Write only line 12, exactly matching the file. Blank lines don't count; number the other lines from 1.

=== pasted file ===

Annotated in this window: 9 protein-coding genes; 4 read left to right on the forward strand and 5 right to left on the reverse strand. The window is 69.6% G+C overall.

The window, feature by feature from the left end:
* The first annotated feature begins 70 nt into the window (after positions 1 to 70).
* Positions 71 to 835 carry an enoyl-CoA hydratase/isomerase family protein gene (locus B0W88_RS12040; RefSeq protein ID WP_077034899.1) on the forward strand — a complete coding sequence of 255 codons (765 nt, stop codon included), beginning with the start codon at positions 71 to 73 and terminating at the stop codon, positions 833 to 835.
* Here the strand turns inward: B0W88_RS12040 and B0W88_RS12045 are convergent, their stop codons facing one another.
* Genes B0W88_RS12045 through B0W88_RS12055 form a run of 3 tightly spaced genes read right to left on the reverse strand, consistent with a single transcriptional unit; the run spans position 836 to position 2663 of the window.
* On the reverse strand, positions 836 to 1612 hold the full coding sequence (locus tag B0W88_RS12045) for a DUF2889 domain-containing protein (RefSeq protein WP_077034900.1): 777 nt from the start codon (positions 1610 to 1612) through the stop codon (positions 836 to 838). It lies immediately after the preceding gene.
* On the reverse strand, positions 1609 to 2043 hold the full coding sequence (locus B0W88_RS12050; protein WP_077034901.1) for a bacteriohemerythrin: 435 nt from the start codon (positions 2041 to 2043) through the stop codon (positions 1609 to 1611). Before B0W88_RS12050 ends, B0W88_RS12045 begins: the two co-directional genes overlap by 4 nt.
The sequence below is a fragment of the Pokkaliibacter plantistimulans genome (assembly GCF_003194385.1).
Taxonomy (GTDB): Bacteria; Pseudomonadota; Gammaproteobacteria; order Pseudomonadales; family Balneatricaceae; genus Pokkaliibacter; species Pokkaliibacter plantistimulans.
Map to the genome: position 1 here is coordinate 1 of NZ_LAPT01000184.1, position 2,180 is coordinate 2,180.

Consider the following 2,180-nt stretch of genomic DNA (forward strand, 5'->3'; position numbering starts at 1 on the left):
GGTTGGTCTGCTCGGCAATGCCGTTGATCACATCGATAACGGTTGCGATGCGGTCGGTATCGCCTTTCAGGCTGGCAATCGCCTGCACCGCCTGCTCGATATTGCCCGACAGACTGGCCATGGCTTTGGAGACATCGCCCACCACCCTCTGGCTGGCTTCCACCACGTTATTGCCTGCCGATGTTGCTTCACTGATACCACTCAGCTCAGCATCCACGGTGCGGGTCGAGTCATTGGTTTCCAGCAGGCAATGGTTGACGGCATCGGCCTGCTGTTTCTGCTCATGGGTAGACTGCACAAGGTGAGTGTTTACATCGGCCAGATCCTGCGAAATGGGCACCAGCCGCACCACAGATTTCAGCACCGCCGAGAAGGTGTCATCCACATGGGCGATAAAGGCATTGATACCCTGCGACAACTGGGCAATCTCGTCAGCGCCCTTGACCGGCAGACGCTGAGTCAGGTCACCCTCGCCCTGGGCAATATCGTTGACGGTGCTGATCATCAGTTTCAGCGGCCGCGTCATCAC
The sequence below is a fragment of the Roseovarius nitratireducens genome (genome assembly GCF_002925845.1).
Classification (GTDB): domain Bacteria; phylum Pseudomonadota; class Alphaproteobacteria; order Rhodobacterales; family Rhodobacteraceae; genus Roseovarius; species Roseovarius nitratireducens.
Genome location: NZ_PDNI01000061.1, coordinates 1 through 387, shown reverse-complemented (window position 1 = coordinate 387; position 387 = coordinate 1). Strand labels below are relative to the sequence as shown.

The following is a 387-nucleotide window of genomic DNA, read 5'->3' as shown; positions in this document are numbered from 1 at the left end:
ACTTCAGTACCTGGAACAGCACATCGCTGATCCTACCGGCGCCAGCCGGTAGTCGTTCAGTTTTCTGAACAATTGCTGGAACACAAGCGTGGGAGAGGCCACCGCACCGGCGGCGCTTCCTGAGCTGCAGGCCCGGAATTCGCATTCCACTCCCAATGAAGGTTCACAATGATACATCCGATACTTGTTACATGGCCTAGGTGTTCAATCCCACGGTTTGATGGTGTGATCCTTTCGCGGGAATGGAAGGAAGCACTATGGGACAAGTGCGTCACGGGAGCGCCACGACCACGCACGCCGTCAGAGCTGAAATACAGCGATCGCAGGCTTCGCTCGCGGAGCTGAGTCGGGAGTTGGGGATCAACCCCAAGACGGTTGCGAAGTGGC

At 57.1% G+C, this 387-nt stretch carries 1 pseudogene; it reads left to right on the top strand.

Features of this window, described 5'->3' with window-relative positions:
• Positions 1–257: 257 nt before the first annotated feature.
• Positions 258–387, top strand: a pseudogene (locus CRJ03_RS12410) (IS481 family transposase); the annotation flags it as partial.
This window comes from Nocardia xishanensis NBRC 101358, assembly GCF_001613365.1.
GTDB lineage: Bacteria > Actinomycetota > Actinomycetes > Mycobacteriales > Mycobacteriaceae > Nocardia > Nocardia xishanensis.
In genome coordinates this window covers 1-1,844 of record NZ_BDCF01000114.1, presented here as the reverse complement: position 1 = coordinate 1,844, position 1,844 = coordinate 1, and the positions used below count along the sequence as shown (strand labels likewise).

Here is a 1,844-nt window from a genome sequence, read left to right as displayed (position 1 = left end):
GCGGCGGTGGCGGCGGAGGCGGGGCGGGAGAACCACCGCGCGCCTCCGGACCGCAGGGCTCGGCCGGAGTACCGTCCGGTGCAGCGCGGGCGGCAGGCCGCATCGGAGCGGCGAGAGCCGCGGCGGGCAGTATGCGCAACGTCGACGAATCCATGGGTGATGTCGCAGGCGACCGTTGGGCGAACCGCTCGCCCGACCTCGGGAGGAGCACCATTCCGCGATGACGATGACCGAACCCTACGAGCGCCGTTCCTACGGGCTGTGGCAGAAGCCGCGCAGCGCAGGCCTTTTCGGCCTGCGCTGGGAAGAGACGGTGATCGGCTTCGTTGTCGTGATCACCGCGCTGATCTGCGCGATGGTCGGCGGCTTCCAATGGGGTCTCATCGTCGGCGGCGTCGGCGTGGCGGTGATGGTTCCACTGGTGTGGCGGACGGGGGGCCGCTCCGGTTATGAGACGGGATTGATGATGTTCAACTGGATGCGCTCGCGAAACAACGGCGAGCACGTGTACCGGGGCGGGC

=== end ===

Consider the following 2,180-nt stretch of genomic DNA (forward strand, 5'->3'; position numbering starts at 1 on the left):